The measurements by DAN are consistent with the main goals of the MSL mission. When the rover will traverse along the Gale area from one particular region of detailed investigations to another one, DAN will mainly produce the data for the hydrogen distribution profile along the rover path. These measurements will characterize the soil composition in depth of about 0.5–1 meter. DAN data from monitoring measurements ASM and PSM will be available for joint analysis with data from other instruments onboard rover, which will allow understanding the nature of Gale surface along the traverse.

Some particular regions of interest could be detected from the monitoring data of DAN, or could be suggested from the data of other instruments. DAN has enough capabilities to study 10–20 regions of interest with ASA data for the analysis of depth distribution of hydrogen/water in the subsurface. Such data could be useful for selection of the best region with the largest content of hydrogen/water for excavation of subsurface material by rover wheels. The exact estimation of the depth to hydrogen bearing soil derived from the DAN data will be very important engineering parameter for performing such surface operations.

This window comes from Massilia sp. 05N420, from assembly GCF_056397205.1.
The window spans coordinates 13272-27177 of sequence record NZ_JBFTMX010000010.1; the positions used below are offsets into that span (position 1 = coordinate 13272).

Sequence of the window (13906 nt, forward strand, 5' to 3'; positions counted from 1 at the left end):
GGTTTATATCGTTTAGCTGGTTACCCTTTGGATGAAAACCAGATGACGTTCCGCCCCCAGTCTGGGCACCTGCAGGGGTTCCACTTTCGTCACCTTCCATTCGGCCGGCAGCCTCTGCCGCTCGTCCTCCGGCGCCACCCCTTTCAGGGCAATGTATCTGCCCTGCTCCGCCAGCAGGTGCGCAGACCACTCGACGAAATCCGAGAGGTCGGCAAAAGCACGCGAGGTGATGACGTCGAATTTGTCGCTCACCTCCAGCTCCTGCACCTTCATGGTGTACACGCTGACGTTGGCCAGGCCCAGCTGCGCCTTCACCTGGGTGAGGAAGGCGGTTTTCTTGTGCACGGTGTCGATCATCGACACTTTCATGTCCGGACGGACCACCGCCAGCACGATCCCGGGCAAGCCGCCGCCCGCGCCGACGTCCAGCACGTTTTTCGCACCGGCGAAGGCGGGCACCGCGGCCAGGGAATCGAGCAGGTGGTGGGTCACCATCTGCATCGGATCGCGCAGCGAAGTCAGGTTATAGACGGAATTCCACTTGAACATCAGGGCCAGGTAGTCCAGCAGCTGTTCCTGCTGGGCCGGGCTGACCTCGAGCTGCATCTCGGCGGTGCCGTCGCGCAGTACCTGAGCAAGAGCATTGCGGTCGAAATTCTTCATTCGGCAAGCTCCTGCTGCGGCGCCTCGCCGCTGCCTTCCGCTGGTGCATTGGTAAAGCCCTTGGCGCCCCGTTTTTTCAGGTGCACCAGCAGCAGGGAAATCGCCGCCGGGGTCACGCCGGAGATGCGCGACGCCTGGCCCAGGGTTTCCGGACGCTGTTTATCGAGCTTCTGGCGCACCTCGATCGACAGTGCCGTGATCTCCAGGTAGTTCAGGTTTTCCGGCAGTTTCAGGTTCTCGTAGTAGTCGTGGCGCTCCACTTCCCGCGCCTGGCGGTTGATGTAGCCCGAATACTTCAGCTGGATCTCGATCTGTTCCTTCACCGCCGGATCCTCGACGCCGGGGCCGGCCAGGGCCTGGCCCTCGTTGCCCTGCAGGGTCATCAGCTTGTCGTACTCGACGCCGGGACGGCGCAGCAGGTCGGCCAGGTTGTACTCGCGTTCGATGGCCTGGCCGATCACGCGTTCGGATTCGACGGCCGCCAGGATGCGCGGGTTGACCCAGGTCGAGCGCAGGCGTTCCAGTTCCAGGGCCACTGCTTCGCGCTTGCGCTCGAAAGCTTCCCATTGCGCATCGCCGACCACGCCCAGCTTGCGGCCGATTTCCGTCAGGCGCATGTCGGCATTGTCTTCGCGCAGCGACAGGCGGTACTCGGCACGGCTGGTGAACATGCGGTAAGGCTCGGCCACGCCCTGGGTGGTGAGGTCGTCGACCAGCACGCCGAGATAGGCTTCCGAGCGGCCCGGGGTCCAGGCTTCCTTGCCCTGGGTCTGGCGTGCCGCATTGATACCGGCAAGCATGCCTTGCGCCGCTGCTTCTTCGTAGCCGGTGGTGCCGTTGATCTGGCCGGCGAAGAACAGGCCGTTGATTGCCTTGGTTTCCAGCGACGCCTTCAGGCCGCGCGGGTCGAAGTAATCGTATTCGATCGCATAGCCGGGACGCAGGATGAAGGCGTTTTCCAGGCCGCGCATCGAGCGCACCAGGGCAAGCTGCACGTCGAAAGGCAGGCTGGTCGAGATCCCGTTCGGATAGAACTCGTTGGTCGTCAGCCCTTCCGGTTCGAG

Acknowledgements

In conclusion, the all DAN team would like to express their gratitude to the entire team of the MSL project for excellent professional support of DAN development and integration onboard the rover Curiosity. The authors are also very much thankful to anonymous reviewers of this paper for helpful comments, questions and language corrections, which have improved the original paper very much.

We wish to thank the International Space Science Institute (ISSI, Bern, Switzerland) for the support of researches (included in the framework of international team “Nuclear Planetology” in 2007–2010) presented in this paper.

Copyright information

© Springer Science+Business Media B.V. 2012

Authors and Affiliations